Safeguard Your Small Business With Key Employee Insurance

Good employees are the foundation of any successful business, big or small because they possess unparalleled expertise. This knowledge makes them difficult to replace and is why your valued team members should be considered assets. This is where employee insurance can come in handy.




You can define key employee insurance as a coverage policy designed to protect your business from financial losses if one of your key employees dies or becomes disabled. Key employee policies may include disability coverage, life insurance coverage, or both.


Who’s considered a key person?


Generally, a key person is someone that fits these descriptions:

- A specialized skill set, knowledge base critical to business operations

- Someone who developed a significant client that losing would be a risk

- Drives a substantial amount of revenues for the business

- Yes, this could include you as the owner, and your partners




First and foremost, the business and owner are mutually responsible for paying premiums. So why do it? There are several valid reasons.


1.) Create a smooth the transition to a new employee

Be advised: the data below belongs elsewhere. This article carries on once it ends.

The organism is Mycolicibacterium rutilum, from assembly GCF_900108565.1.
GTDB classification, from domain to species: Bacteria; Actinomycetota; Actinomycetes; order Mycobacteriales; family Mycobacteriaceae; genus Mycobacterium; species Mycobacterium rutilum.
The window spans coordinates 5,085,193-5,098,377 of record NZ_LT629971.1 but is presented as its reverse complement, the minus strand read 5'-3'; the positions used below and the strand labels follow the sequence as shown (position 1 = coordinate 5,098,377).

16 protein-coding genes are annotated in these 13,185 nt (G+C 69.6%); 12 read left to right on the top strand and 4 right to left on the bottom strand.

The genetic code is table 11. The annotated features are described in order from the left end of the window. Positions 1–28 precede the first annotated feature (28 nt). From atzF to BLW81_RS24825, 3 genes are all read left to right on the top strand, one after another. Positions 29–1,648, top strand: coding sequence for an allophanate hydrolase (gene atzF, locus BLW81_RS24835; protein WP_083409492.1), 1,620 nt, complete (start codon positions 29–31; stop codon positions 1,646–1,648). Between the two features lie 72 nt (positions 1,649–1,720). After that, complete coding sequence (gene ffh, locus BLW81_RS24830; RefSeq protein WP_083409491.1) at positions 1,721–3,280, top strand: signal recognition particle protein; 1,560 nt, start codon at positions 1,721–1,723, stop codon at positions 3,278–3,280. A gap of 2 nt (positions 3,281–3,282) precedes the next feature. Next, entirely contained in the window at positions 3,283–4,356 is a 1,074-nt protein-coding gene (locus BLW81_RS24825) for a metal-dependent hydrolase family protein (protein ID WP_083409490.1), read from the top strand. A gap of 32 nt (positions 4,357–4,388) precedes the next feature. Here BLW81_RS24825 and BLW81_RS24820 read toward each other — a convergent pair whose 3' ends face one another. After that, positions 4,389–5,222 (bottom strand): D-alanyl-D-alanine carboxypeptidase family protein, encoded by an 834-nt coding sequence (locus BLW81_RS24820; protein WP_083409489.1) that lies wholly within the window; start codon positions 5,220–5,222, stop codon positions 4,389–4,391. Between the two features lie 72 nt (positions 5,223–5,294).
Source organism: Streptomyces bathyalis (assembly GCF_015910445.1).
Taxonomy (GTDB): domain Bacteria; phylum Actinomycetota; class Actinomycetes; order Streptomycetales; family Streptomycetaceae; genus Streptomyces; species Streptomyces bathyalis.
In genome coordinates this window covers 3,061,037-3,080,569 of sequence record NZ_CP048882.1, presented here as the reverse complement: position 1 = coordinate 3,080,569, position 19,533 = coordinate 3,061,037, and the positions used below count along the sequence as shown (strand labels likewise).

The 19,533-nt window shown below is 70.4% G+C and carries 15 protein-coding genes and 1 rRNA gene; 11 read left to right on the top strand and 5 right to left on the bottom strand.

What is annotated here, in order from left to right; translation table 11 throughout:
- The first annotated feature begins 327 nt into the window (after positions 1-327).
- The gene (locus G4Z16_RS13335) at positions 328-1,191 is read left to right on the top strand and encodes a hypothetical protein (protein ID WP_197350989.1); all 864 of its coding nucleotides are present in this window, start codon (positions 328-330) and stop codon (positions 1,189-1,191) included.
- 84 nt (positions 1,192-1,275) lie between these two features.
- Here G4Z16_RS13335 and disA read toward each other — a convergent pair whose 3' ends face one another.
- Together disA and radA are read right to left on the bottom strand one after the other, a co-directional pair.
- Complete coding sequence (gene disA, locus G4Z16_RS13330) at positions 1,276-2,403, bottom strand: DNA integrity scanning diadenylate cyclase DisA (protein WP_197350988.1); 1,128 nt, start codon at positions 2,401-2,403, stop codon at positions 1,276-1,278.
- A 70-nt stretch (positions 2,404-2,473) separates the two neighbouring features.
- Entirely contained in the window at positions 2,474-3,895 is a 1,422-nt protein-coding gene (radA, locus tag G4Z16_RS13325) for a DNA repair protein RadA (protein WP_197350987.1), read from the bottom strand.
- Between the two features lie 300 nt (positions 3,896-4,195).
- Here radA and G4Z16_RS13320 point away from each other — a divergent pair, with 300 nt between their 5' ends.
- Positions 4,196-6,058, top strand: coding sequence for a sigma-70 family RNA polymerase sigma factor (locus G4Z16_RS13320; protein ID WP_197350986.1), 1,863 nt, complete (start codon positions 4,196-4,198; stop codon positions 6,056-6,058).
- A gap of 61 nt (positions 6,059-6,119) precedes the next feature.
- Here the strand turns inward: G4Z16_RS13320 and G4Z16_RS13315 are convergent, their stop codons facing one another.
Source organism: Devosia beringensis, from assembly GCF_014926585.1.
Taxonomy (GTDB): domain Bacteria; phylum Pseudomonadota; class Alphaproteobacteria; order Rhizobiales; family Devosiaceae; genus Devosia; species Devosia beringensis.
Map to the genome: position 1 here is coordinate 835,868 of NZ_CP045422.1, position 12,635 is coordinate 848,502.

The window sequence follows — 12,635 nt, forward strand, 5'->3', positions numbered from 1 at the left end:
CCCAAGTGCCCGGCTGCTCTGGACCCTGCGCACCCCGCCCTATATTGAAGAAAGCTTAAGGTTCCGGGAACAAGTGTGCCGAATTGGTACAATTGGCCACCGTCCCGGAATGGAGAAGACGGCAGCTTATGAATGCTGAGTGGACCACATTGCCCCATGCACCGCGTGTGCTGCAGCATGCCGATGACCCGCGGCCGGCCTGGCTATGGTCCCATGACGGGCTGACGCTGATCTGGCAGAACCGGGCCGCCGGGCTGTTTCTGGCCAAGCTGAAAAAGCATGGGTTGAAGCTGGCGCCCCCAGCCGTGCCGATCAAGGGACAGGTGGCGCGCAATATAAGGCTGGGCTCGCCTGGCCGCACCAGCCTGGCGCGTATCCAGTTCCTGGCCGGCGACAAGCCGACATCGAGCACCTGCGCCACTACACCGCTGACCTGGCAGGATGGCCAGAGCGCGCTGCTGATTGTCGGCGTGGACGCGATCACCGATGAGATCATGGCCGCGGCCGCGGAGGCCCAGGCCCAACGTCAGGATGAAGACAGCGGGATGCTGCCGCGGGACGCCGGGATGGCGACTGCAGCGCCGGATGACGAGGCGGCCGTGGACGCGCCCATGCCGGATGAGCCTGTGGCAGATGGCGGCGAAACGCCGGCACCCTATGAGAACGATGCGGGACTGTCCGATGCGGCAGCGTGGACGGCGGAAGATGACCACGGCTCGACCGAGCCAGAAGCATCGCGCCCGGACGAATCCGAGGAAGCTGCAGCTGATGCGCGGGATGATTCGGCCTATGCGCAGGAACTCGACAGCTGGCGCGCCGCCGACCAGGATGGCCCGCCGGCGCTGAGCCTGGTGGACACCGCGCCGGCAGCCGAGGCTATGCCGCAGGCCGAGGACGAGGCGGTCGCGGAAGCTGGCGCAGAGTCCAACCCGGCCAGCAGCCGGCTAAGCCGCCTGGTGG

If a key employee can no longer have hands-on involvement in the business, this tends to create a void in company profits. Key employee coverage allows you to cover those costs without directly impacting your business’s cash flow. It could also help to make up for any temporary dip in revenue associated with such loss.


2.) Keep your long-term plan intact


Key employees can play an instrumental part in helping to fuel growth and expansion within a small business. Coverage can diminish this loss because it protects against worst-case scenarios.


3.) Provide reassurance to your creditors


For businesses that utilize a vendor line of credit, key employee coverage provides confidence in your ability to maintain the payments or clear the debt altogether, preserving both your reputation with the lenderand your business’s credit rating.




The right amount to put into key employee insurance varies from business to business, but there are some basic criteria all firms can use to evaluate the policy size needed for their company, specifically, replacement costs and compensation.


Ask yourself these questions:


- Replacement costs: How much would it cost you to hire and train someone to replace a key employee? How much revenue might be lost in the interim?


- Business income: How much profitability does the key employee add to your business? Multiply this figure by the number of years it would take for a replacement employee to contribute that same amount.


- Compensation: How much is your key employee earning? Multiply this factor by five or 10 to give you a ballpark idea of how much key employee insurance is necessary.


A trusted financial adviser can assist in exploring your options.